In our last post, we focused on why Business Intelligence (BI) is critical to successful supply chain projects (https://bit.ly/2MxGR5C). Now we will take a look at two myths that we have seen while implementing BI and analytics as part of supply chain transformation projects at companies across industries.
Myth 1: The Reporting Will Work “Out of the Box”
Often we have found that reporting and business intelligence requirements get put to the side during supply chain software implementations because, while companies understand the importance of setting up the needed visibility for managers, supervisors, and end users, the reports and dashboards are generally expected to just “work.” Many vendors sell this idea when they demo BI as an add-on to packed software solutions. However, this is a common misconception. Packaged BI solutions on the market rarely allow for a one-size-fits-all approach. Additionally, the focus, testing, and training in a supply chain implementation is often on the transactional systems (WMS, TMS, etc.) until at the last minute someone asks, “What about the reports?” It is necessary to review any packaged solutions and incorporate BI design into the design phase of the project. Identifying a BI team early in the project will ensure users have the tools required to fully use transactional systems. Also, as part of the BI design, companies can gather and collect base line metrics to help justify the ROI of projects as part of the implementation. The ultimate lesson of this myth is that each company will have specific needs that need to be identified as part of the project design. Don’t assume that your BI will “just work” out of the box.
Myth 2: Testing Reports and Dashboards and Training Can Be Implemented Outside the Core Project
Supply chain software implementation projects often coordinate test reports and dashboards and training on the BI tool outside of the core activities of the project. Project managers prioritize testing the core functionality of the transactional systems without consideration of the BI components. This approach is flawed because often operational reporting and the dashboards are integral to providing the required visibility for the end users, supervisors, and managers to accomplish their tasks. These users need to have the full picture of the tools available to them and the training to use those tools to adequately prepare for adopting the new system in production. Therefore, all testing and training cycles should include the operational reporting requirements in conjunction with the overall project test scripts. It is absolutely required for the success of the project to include BI strategy and KPI definition in the design phase and reports and dashboards in the testing, training, and execution phases alongside the other activities in the supply chain project plan.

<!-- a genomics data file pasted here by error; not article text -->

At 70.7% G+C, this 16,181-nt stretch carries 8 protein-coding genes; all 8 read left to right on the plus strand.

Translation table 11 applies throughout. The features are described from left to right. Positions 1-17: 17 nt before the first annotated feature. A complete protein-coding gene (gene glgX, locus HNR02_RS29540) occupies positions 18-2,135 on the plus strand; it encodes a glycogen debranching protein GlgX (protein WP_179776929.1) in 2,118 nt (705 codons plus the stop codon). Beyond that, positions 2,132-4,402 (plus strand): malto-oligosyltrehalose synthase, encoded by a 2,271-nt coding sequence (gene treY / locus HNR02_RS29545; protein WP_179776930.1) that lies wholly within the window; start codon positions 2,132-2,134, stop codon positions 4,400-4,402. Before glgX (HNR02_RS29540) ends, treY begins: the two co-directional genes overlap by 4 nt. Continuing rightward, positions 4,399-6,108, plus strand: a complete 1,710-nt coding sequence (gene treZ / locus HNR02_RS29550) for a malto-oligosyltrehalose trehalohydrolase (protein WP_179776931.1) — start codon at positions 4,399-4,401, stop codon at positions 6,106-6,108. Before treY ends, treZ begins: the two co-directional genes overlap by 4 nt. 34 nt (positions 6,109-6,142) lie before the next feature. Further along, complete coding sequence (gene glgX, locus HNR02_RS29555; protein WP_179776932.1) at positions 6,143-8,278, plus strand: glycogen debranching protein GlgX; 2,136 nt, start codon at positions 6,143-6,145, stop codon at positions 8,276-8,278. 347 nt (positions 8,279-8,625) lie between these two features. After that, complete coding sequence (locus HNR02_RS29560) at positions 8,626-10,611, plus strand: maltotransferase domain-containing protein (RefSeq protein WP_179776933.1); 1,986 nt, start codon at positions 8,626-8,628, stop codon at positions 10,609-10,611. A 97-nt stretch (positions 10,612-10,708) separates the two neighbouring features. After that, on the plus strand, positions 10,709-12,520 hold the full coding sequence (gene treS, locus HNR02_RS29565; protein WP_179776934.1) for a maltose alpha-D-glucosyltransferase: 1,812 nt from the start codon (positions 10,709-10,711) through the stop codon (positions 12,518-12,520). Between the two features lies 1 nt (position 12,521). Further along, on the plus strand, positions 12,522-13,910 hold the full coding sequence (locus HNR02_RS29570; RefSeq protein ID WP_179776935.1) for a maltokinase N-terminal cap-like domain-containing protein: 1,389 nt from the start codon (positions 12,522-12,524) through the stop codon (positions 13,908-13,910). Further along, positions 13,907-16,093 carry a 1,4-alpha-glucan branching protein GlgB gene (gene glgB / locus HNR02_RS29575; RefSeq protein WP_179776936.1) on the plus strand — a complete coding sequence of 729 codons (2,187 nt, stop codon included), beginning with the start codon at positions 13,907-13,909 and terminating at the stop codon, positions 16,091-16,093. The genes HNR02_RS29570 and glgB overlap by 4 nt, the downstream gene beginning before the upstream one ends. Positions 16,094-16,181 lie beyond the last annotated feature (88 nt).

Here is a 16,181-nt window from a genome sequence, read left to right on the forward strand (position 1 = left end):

We have seen many examples where companies develop reports, KPIs, and dashboards as a separate project. Often this leads to serious gaps during go-lives, when companies realize they do not have the necessary visibility and troubleshooting capabilities for the project to be a success. And as Peter Drucker once said, “If you can’t measure it, you can’t manage it.” Don’t make this mistake when planning your next project.
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Agillitics is full service business intelligence and analytics consulting firm that focuses on supply chain systems. The Firm works across industry verticals to help clients leverage their data to measure and improve operations, increase sales, and meet complex customer demands. For more information, please visit www.agillitics.com.